This paper proposes that second language learners can use indirect positive evidence (IPE) to acquire a phonological grammar that is a subset of their L1 grammar. IPE is evidence from errors in the learner’s L1 made by native speakers of the learner’s L2. It has been assumed that subset grammars may be acquired using direct or indirect negative evidence or, in certain L1–L2 combinations, using positive evidence. The utility of IPE is tested by providing native speakers of English with indirect evidence of the phonotactic constraints holding of word-initial clusters in Brazilian Portuguese (BP), which are a subset of those in English. Participants were tested on the well-formedness of BP-like words and the results indicate that approximately one-third were able to use the IPE to make appropriate BP-like judgements. This suggests that IPE may be another source of evidence that learners can use to build a grammar that is a subset of their own L1 grammar.

Oriana Kilbourn-Ceroen in Journal of Semantics

Congratulations to Oriana Kilbourn-Ceroen, whose paper “Embedded Exhaustification: Evidence from Almost” just appeared in Journal of Semantics!

Hadas Kotek’s paper to appear in Glossa

Hadas Kotek‘s paper “Covert partial wh-movement and the nature of derivations” has just been accepted for publication with Glossa: Special Issue on Syntactic Computation. Here is a link to the latest version on Lingbuzz: http://ling.auf.net/lingbuzz/002541/. Congratulations Hadas!

Mi’gmaq Research Partnership publication

A paper documenting the Mi’gmaq Research Partnership––a collaborative language partnership involving the Listuguj Education Directorate and McGill and Concordia linguists––was just published in the Journal of Language Documentation and ConservationAuthors include McGill BA alums Carol-Rose Little (Cornell) and Elise McClay (UBC), Listuguj community member Travis Wysote, and project PI Jessica Coon.

Oriana Kilbourn-Ceron in Journal of Semantics

Oriana Kilbourn-Cerón’s article “Embedded Exhaustification: Evidence from Almost” has been accepted for publication at the Journal of Semantics. Congratulations, Oriana!

Poschmann & Wagner in NLLT

Michael Wagner has a new paper out, with Claudia Poschmann, in Natural Language and Linguistic TheoryThe title is “Relative clause extraposition and prosody in German”

Abstract: 
Whether a relative clause (RC) can be extraposed has been argued to depend both on contextual focus and on whether an RC is restrictive or appositive. However, no previous study has looked at the interaction between these two factors in restricting extraposition, despite the fact that different types of relative clauses are generally taken to differ in how they relate to focus. Furthermore, previous studies have not looked at the role of prosody in accounting for the effect of focus on extraposition, and have found contradictory results with respect to the prosodic differences between appositive and restrictive relative clauses. This paper presents the results of a production experiment on German which crosses the location of focus and the type of RC in order to explore how they interact in affecting prosody and extraposition.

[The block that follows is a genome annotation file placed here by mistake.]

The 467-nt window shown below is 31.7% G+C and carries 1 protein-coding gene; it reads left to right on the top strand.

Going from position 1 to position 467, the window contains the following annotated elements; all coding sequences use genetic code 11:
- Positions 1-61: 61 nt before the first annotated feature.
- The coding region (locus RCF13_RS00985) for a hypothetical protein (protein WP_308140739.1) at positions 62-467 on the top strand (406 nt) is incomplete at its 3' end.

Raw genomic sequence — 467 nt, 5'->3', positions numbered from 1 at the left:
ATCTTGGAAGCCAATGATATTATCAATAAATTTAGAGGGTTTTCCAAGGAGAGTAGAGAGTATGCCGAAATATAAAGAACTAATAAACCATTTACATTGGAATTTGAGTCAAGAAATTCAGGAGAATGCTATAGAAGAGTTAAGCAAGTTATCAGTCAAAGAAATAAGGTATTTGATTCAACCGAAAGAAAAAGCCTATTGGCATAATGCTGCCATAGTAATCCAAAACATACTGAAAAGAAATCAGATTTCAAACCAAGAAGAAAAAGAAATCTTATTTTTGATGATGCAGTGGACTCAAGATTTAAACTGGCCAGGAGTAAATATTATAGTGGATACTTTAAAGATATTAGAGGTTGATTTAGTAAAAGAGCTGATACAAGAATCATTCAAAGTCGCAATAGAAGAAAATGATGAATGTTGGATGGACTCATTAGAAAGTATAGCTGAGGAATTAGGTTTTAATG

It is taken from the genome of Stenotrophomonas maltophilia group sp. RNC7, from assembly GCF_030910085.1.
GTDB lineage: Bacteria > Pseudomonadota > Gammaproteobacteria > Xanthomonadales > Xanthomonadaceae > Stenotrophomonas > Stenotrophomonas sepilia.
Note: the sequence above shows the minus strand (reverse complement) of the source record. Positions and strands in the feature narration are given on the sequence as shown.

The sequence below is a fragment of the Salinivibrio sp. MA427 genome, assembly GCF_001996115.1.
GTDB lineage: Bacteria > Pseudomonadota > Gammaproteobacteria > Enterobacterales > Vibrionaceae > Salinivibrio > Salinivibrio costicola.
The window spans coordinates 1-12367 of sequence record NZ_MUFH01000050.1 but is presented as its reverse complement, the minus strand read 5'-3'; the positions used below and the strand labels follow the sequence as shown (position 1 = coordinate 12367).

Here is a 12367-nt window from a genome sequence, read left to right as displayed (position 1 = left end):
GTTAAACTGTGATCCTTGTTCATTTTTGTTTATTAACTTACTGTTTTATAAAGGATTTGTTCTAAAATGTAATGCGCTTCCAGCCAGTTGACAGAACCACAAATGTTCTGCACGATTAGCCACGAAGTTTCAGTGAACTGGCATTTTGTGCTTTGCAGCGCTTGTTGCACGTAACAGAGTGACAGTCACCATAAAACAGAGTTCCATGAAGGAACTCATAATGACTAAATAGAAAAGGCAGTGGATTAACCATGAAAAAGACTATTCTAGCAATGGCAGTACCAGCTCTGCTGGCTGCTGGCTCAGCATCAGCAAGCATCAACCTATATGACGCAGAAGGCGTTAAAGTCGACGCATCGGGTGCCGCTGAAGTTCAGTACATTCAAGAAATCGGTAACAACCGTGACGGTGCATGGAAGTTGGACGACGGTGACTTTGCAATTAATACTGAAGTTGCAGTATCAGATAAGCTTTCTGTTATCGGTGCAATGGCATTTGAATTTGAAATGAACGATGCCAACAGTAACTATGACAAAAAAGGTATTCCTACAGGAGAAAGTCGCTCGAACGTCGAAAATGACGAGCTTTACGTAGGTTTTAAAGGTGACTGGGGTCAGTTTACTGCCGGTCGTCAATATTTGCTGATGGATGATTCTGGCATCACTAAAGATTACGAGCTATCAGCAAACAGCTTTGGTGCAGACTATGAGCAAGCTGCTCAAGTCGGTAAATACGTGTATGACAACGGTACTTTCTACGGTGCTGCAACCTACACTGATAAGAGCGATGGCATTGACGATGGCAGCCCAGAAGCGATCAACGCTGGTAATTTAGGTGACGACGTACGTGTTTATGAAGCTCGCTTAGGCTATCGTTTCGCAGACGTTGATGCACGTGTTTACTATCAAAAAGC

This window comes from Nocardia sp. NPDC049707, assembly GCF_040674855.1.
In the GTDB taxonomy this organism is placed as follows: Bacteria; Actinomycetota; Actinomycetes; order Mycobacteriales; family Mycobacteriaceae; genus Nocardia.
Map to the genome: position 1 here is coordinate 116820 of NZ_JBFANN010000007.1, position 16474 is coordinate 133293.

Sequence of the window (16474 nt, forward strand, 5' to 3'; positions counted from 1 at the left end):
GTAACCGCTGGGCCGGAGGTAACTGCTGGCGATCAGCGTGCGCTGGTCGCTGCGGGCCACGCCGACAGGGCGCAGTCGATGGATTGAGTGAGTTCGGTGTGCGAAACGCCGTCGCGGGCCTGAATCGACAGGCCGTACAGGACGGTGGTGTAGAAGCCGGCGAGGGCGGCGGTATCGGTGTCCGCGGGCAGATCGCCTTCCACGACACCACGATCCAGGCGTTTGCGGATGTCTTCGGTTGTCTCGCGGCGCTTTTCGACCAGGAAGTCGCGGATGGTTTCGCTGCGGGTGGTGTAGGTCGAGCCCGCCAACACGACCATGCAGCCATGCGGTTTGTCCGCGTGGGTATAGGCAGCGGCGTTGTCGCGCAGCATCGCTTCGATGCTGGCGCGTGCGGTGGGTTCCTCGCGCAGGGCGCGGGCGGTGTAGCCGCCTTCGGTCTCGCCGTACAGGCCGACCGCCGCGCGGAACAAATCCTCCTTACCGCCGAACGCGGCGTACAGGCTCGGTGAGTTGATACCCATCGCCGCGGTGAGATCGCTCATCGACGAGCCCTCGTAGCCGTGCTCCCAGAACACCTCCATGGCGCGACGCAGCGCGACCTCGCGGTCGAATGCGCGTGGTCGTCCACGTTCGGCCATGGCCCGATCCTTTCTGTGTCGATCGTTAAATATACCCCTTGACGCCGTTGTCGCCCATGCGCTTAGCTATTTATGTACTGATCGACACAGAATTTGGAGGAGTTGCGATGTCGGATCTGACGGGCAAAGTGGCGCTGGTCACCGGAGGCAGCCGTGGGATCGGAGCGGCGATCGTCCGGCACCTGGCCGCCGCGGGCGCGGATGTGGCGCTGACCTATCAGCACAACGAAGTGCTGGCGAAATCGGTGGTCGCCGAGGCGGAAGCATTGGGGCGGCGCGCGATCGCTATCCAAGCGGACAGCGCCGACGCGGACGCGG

Stuart-Smith, Sonderegger et al. in Laboratory Phonology

An article co-authored by Morgan Sonderegger has appeared in Laboratory Phonology — congratulations!

Stuart-Smith, Jane, Morgan Sonderegger, Tamara Rathcke, and Rachel Macdonald. (2015) “The private life of stops: VOT in a real-time corpus of spontaneous Glaswegian.” Laboratory Phonology 6(3-4): 505–549.

While voice onset time (VOT) is known to be sensitive to a range of phonetic and linguistic factors, much less is known about VOT in spontaneous speech, since most studies consider stops in single words, in sentences, and/or in read speech. Scottish English is typically said to show less aspirated voiceless stops than other varieties of English, but there is also variation, ranging from unaspirated stops in vernacular speakers to more aspirated stops in Scottish Standard English; change in the vernacular has also been suggested. This paper presents results from a study which used a fast, semi-automated procedure for analyzing positive VOT, and applied it to stressed syllable-initial stops from a real- and apparent-time corpus of naturally-occurring spontaneous Glaswegian vernacular speech. We confirm significant effects on VOT for place of articulation and local speaking rate, and trends for vowel height and lexical frequency. With respect to time, our results are not consistent with previous work reporting generally shorter VOT in elderly speakers, since our results from models which control for local speech rate show lengthening over real-time in the elderly speakers in our sample. Overall, our findings suggest that VOT in both voiceless and voiced stops is lengthening over the course of the twentieth century in this variety of Scottish English. They also support observations from other studies, both from Scotland and beyond, indicating that gradient shifts along the VOT continuum reflect subtle sociolinguistic control.

 

Simonenko in Journal of Semantics